The studio show that played last night was "Hot Stove Live" which is supposed to be a recap of the off-season manueverings that have happened to date and also a discussion of rumors of what might happen. The 'talent' was Harold Reynolds, Al Leiter and Barry Larkin (with a host that did a nice job, but whose name I have already forgotten). I am a big fan of Leiter from his stints as color man during the playoffs in recent years and Larkin seemed to be pretty decent. Reynolds, however, was a bit over-the-top and seemed to try and dominate discussions. Perhaps that is his role, as he has much more t.v. experience than the others due to his (mostly successful) years on ESPN doing Baseball Tonight, but I find him overbearing and annoying. Perhaps the gimmick of having guys interrupting each other while they are trying to answer a question or analyze a situation is just over-played (wishful thinking on my part, there, every sports or political commentary show uses this tactic and I can't bear to watch it any more). Hopefully that will tone down as they get a feel for what they are doing.

The segments with the main talent weren't too informative. Hearing Reynolds, Leiter and Larkin give their opinions of where Manny Ramirez may end up was ground that has already been tread a dozen time by analysts on ESPN and a multitude of places on the internet. The best part of the show was when they pulled Jon Heyman (who I vehemently disagree with on statistics and baseball strategy, but who is great when it comes to breaking stories and solid rumors) and Tom Verducci from SI to discuss the rumor mill. Those guys didn't break a whole lot of new ground, but the segment was less bombastic than the segments with the former players and I enjoy finding out what the journalists are hearing from insiders.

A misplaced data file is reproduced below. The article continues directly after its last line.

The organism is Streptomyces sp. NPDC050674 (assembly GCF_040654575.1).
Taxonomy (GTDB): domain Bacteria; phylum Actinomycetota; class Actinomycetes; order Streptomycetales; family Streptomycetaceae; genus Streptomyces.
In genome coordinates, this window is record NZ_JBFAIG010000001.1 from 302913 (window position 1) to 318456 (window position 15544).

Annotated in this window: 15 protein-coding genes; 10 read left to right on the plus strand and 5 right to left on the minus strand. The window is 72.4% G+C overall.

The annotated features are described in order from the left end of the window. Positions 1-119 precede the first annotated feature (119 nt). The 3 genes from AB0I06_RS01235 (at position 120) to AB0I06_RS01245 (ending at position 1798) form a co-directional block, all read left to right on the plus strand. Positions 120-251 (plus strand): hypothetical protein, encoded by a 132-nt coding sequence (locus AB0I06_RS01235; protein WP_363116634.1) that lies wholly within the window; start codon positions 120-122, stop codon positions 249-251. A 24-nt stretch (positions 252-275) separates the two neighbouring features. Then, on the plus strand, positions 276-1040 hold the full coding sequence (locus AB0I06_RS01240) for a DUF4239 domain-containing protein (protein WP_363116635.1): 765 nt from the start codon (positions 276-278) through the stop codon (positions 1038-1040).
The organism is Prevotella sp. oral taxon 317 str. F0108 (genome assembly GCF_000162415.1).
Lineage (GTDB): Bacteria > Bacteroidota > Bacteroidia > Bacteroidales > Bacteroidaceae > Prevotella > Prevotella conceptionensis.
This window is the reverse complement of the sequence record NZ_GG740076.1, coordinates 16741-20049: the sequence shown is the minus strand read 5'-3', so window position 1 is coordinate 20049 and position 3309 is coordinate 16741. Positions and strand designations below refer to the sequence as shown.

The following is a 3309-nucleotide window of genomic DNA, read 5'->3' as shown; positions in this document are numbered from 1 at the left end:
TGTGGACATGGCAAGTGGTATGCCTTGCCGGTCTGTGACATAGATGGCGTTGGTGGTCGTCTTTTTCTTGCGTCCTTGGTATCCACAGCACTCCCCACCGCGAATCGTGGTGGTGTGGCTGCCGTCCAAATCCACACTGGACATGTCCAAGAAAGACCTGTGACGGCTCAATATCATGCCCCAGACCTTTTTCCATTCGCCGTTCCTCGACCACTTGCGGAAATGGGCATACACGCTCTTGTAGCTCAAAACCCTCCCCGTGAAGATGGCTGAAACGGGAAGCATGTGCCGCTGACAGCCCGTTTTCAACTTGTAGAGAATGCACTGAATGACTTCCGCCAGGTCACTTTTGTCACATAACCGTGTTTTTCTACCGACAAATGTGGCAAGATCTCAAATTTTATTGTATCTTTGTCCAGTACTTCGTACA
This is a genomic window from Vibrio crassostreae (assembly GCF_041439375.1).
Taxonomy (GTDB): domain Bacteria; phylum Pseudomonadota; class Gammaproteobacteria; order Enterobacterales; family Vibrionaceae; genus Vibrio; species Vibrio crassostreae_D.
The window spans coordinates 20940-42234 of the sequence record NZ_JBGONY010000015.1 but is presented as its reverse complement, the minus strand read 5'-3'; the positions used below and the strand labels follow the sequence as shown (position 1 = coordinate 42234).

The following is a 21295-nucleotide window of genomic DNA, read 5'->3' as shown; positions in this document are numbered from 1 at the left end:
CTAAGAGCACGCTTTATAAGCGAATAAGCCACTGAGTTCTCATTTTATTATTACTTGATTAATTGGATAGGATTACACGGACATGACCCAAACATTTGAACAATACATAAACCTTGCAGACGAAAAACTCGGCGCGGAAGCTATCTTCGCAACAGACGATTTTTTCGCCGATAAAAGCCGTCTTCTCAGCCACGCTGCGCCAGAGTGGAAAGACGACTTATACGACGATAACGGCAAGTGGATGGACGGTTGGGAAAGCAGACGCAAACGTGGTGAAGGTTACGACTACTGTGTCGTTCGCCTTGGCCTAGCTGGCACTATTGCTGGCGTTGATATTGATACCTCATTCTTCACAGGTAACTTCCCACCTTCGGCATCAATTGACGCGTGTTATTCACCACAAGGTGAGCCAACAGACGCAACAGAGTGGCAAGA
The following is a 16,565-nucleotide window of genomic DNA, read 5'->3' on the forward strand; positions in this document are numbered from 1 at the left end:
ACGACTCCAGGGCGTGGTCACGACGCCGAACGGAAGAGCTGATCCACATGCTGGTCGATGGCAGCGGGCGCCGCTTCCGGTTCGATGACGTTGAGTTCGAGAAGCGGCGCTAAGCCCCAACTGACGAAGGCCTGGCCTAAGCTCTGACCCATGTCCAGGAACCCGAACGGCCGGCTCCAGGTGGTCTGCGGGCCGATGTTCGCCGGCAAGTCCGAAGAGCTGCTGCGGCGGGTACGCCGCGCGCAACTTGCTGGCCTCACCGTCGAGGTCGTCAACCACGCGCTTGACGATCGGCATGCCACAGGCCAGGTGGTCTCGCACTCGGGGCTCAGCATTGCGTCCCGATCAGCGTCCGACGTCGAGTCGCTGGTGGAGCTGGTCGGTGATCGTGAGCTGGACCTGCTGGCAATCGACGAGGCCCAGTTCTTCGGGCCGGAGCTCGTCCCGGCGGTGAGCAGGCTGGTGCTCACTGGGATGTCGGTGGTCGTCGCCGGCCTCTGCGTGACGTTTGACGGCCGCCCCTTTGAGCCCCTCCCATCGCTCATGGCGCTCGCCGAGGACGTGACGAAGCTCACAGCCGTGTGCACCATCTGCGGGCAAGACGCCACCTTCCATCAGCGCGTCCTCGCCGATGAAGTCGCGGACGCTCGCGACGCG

The Classic Game: MLB broke open their vault of classic games to give us Don Larsen's perfect game in the 1956 World Series in its original form. They even included the commercials from the original broadcast, which was a very cool touch. Every couple of innings they would cut to the studio (on the playing field set, for some reason) where Bob Costas would interview Yogi Berra and Don Larsen about how the game was progressing. Costas was his usual classy-but-sometimes-corny self and although there were some awkward moments in the answers of Berra and (especially) Larsen, I thought the concept was great.

Seeing the complete game in its original form was fascinating - the lack of information on screen and the speed of play was a stark contrast to watching a game today. The announcing was superb, with Mel Allen and Vin Scully splitting the duties.

There is a lot of potential for showing classic games. ESPN classic does a good job at times, but their programming is such a hodge podge of different things that it is difficult to find something worth watching. Also, ESPN's interviews with the participants seem dated. I hope that MLB Network continues to reach back in the past and show us classics in their original form on a regular basis.